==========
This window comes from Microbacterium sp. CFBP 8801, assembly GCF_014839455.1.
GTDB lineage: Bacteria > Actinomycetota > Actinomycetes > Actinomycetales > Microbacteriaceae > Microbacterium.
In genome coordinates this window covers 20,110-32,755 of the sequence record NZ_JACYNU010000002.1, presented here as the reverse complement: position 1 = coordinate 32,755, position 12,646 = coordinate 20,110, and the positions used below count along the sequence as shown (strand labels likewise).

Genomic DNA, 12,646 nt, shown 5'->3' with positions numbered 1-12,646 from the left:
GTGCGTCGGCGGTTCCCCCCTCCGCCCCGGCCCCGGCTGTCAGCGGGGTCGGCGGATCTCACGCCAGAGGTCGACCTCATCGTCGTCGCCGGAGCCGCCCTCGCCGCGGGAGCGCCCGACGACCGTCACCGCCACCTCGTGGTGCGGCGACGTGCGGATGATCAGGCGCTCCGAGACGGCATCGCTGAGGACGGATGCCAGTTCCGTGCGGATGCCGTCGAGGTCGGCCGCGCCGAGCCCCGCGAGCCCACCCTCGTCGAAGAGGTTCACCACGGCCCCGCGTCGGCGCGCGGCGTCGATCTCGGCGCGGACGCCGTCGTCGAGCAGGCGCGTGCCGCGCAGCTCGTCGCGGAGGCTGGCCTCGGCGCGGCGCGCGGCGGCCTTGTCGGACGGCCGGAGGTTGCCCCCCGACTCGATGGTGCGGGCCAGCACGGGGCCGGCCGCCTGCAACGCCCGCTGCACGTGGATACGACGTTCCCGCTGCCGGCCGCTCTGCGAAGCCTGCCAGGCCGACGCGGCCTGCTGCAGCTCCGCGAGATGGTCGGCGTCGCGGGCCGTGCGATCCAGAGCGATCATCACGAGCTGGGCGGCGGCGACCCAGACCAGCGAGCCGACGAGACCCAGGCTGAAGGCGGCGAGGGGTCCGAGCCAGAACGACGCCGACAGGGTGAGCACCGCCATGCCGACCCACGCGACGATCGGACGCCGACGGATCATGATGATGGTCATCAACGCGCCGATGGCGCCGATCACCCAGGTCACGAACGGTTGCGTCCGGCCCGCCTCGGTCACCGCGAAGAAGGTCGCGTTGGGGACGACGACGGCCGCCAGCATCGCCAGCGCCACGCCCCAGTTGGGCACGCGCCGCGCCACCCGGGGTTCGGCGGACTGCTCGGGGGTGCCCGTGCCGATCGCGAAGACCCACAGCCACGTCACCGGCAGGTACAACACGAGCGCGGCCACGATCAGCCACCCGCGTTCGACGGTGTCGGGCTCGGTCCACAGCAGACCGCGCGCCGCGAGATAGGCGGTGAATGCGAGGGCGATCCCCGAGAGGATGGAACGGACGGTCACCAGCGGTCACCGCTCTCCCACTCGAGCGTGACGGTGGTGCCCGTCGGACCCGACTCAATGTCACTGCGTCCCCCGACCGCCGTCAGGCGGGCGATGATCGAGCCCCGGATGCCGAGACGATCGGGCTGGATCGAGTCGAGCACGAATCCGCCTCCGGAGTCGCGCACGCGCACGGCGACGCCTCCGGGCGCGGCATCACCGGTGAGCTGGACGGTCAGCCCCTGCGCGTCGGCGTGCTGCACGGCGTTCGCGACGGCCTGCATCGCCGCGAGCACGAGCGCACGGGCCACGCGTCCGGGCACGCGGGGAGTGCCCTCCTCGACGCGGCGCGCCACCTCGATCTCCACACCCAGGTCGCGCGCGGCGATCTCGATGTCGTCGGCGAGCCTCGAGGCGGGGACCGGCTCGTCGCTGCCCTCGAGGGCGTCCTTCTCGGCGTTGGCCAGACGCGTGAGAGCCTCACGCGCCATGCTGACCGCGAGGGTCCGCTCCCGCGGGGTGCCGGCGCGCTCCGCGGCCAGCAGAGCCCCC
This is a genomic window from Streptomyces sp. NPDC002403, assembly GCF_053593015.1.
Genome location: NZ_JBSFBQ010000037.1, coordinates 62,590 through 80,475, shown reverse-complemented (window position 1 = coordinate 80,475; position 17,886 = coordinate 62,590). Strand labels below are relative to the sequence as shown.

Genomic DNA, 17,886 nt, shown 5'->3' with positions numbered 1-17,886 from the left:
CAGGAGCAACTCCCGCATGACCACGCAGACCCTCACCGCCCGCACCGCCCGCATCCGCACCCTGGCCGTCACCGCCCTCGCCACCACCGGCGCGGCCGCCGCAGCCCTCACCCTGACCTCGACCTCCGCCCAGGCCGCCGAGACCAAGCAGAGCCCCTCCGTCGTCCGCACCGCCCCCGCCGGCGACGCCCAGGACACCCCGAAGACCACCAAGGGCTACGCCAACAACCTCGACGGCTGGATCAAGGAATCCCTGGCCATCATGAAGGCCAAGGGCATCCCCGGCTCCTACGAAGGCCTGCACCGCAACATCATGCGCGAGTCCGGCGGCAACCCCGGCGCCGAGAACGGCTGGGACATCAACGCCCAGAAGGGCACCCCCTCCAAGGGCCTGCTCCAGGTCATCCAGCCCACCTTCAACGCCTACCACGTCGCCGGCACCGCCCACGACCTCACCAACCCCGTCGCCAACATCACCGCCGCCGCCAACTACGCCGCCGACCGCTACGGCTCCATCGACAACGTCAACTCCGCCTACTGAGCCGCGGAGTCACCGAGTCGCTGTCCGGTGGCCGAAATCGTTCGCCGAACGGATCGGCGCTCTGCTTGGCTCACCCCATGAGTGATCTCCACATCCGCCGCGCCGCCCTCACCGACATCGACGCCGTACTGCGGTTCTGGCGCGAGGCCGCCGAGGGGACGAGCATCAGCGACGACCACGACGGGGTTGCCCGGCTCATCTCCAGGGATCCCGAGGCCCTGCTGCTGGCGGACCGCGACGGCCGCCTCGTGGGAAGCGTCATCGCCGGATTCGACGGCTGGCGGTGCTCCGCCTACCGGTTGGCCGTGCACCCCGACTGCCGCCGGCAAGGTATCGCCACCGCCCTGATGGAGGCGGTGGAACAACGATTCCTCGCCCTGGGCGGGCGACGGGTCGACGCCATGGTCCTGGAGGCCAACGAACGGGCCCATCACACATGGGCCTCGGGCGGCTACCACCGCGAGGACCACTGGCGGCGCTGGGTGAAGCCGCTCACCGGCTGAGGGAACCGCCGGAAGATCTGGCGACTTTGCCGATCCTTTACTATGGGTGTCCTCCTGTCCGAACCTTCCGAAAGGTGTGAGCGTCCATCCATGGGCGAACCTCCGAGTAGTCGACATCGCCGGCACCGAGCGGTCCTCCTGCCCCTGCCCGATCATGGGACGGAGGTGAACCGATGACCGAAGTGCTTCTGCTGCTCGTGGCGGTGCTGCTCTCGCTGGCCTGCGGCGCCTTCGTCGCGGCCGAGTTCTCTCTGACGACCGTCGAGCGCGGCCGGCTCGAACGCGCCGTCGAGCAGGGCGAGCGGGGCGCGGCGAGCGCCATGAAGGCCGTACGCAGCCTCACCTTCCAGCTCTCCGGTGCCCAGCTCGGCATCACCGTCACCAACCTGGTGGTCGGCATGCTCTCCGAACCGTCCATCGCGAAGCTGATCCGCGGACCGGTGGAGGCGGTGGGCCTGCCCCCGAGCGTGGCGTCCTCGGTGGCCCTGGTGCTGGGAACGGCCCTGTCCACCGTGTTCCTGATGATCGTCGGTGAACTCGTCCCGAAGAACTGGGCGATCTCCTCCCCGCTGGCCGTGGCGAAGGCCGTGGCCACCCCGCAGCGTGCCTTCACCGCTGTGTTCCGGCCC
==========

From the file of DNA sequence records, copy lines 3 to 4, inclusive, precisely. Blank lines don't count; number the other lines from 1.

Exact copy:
In genome coordinates this window covers 20,110-32,755 of the sequence record NZ_JACYNU010000002.1, presented here as the reverse complement: position 1 = coordinate 32,755, position 12,646 = coordinate 20,110, and the positions used below count along the sequence as shown (strand labels likewise).

Genomic DNA, 12,646 nt, shown 5'->3' with positions numbered 1-12,646 from the left: